I have read several blogs from people who are on the spectrum and believe there should be neurodiversity. I am one of those people. I steer clear, most of the time from reading things about “recovery”. The reason is because I do not believe that autism or the autism spectrum is a “condition or disorder” to be cured from. Although, there is no way I can possibly understand how other people feel. When people so desperately want a cure or want recovery, I am rather confused because I don’t think there is anything wrong with me or Daniel. I feel we have challenges but learning how to deal with our challenges is what I consider progress. When I speak of Daniel’s progress I mean it differently than what other people may mean.
I do not think of it as “recovery”.
What would he be recovering from? What would that mean for me? Do I now need to recover myself? This gives me mixed emotions. On the one hand I can see how “recovery” would be a great thing for those who are completely unable to function. On the other hand I think possibly if parents or organizations would stop spending so much time on “recovery” and “causes” and more time on learning how their child or children on the spectrum in general are communicating to better help them I think a lot more people would show progress.
What is my definition of progress?
Progress in this situation with Daniel is definitely steady improvement and developmental growth. Not because I want him to be “normal”. I want Daniel to progress so he can have a fully functional life by his terms. Daniel has progressed because I changed my attitude and gained knowledge. Before I understood Asperger’s or the autism spectrum I was ignorant and just wanted Daniel to be normal. However, I didn’t even know what normal was. In my struggles to live in this world, my prayer for my children was that they wouldn’t have to live like I did.
Once again my mindset changed.
My eyes were opened to the answer of that prayer. They are not going to live the way I did because they are accepted fully for who they are. When I accepted Daniel our whole life changed. When I stopped trying to make Daniel do what I thought he should be doing according to other people’s standards, Daniel just started doing it. When I let him teach me and I was able to understand his language my world made much more sense and his world became much happier.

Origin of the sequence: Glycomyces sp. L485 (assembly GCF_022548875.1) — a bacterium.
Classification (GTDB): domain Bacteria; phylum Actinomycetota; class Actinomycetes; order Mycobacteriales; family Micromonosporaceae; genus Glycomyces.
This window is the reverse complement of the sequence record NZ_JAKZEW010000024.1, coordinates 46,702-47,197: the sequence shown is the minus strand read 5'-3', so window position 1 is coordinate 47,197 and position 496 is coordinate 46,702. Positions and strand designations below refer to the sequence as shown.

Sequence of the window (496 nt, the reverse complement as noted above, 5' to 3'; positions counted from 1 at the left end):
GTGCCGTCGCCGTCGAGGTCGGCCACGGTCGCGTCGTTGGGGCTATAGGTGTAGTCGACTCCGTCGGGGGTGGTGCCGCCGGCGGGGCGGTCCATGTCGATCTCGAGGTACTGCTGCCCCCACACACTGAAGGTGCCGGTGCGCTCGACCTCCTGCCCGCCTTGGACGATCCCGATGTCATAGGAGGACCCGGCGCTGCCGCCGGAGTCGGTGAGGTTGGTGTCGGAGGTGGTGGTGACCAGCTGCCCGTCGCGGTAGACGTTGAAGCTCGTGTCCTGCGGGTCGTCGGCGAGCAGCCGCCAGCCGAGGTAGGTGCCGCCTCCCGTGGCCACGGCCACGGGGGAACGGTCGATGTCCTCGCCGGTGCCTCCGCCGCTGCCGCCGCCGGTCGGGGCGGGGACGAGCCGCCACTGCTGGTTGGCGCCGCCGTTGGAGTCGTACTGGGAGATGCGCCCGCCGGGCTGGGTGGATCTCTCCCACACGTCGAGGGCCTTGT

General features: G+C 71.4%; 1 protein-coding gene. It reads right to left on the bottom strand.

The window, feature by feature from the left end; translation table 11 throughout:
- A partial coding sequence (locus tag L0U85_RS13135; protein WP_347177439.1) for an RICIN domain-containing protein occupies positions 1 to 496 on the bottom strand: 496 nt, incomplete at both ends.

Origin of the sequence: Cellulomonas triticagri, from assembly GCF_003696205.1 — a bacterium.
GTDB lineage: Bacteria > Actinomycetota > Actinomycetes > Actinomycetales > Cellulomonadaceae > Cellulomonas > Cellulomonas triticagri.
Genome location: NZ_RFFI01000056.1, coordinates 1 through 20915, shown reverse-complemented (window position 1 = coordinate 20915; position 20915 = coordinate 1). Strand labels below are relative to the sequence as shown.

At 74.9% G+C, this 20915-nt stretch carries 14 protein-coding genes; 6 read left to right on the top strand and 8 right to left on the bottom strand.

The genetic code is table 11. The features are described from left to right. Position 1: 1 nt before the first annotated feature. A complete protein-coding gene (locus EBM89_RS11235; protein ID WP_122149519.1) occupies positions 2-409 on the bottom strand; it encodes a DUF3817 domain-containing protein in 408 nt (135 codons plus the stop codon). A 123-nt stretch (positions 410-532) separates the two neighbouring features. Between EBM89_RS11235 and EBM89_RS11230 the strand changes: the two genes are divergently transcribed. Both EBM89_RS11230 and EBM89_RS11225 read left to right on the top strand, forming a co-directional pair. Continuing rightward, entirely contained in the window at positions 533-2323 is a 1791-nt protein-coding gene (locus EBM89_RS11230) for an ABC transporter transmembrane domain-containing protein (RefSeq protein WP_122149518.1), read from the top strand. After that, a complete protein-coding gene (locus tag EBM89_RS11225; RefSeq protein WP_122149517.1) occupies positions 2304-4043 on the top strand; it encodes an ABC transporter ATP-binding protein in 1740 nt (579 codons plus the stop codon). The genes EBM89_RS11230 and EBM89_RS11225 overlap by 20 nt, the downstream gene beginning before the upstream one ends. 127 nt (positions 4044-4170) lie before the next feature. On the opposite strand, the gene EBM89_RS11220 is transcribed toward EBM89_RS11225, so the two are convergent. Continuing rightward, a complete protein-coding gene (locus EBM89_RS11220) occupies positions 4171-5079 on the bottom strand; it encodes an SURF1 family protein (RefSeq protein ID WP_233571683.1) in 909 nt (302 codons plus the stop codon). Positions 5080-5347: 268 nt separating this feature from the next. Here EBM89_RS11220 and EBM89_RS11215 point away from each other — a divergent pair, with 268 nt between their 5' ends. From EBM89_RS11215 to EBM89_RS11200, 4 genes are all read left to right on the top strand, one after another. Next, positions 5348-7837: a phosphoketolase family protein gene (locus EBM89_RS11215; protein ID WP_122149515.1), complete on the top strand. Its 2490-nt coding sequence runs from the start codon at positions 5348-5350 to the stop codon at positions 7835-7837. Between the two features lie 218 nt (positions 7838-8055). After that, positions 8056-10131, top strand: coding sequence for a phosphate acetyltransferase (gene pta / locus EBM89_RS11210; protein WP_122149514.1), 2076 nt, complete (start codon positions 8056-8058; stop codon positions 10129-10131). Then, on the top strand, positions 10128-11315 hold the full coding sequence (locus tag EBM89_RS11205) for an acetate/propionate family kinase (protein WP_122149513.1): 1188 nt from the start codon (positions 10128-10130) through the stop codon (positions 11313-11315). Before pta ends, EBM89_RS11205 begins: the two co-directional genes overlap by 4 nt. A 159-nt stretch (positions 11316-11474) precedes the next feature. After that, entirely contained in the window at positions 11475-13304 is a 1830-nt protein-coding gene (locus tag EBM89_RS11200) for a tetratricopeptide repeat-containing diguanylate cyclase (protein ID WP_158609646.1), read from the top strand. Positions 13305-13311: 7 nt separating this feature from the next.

Actually, all of us started having a much happier world.
Daniel’s progress is my progress, his progress is our families progress. We do not see this as a bad thing, we see this as a blessing. Even with all of the challenges that have come our way it is well worth it to have our children learn what unconditional love means, what acceptance means, and comprehending people’s unique way of thinking. Fear may play a huge factor in all of this for people. I am not sure but the response that our society has had about autism in general seems to be rooted in fear instead of trying to understand.
There are many roads that fear can lead you to.
Although I am a firm believer in acceptance I can see the other view of wanting recovery. Coming from a place of denial myself and at a time just wanting Daniel to be normal, if you do not have a mindset of acceptance you will not know truly if the person on the spectrum has changed. If one just wants the behaviour to stop one can make that happen. However, if one wants the person on the spectrum to be fully themselves and be accepted for their unique way of thinking, communicating, just being them it will take people really taking the time to understand people on the spectrum.
I do not believe in “recovery” I believe in acceptance that leads to progress.
Here is a great link to check out.
Edit: After I wrote this I found an excellent blog post that made a lot of sense. It says what I didn’t articulate completely. Please read.